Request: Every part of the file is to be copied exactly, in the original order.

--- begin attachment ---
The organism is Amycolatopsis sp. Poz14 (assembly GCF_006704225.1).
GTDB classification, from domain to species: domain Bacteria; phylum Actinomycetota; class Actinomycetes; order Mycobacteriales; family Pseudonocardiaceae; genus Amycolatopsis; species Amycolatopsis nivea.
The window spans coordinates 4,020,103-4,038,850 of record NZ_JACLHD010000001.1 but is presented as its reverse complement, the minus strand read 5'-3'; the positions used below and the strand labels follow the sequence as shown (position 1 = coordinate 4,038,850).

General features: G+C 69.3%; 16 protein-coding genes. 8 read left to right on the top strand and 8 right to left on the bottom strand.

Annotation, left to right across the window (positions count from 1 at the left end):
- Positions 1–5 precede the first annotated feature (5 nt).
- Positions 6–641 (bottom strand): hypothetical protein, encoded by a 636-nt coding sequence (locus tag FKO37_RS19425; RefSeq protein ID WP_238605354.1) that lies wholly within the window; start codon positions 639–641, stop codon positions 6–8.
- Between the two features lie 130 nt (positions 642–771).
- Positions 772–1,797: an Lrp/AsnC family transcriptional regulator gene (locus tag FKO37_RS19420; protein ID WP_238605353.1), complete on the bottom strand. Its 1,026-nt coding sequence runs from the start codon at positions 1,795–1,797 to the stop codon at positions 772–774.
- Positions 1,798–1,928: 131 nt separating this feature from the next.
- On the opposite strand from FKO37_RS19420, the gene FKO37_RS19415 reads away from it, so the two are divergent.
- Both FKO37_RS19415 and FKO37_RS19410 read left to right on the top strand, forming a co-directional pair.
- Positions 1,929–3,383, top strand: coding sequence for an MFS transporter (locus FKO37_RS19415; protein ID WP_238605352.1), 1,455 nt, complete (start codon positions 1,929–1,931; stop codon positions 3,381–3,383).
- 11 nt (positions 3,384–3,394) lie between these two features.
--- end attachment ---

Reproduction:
The organism is Amycolatopsis sp. Poz14 (assembly GCF_006704225.1).
GTDB classification, from domain to species: domain Bacteria; phylum Actinomycetota; class Actinomycetes; order Mycobacteriales; family Pseudonocardiaceae; genus Amycolatopsis; species Amycolatopsis nivea.
The window spans coordinates 4,020,103-4,038,850 of record NZ_JACLHD010000001.1 but is presented as its reverse complement, the minus strand read 5'-3'; the positions used below and the strand labels follow the sequence as shown (position 1 = coordinate 4,038,850).

General features: G+C 69.3%; 16 protein-coding genes. 8 read left to right on the top strand and 8 right to left on the bottom strand.

Annotation, left to right across the window (positions count from 1 at the left end):
- Positions 1–5 precede the first annotated feature (5 nt).
- Positions 6–641 (bottom strand): hypothetical protein, encoded by a 636-nt coding sequence (locus tag FKO37_RS19425; RefSeq protein ID WP_238605354.1) that lies wholly within the window; start codon positions 639–641, stop codon positions 6–8.
- Between the two features lie 130 nt (positions 642–771).
- Positions 772–1,797: an Lrp/AsnC family transcriptional regulator gene (locus tag FKO37_RS19420; protein ID WP_238605353.1), complete on the bottom strand. Its 1,026-nt coding sequence runs from the start codon at positions 1,795–1,797 to the stop codon at positions 772–774.
- Positions 1,798–1,928: 131 nt separating this feature from the next.
- On the opposite strand from FKO37_RS19420, the gene FKO37_RS19415 reads away from it, so the two are divergent.
- Both FKO37_RS19415 and FKO37_RS19410 read left to right on the top strand, forming a co-directional pair.
- Positions 1,929–3,383, top strand: coding sequence for an MFS transporter (locus FKO37_RS19415; protein ID WP_238605352.1), 1,455 nt, complete (start codon positions 1,929–1,931; stop codon positions 3,381–3,383).
- 11 nt (positions 3,384–3,394) lie between these two features.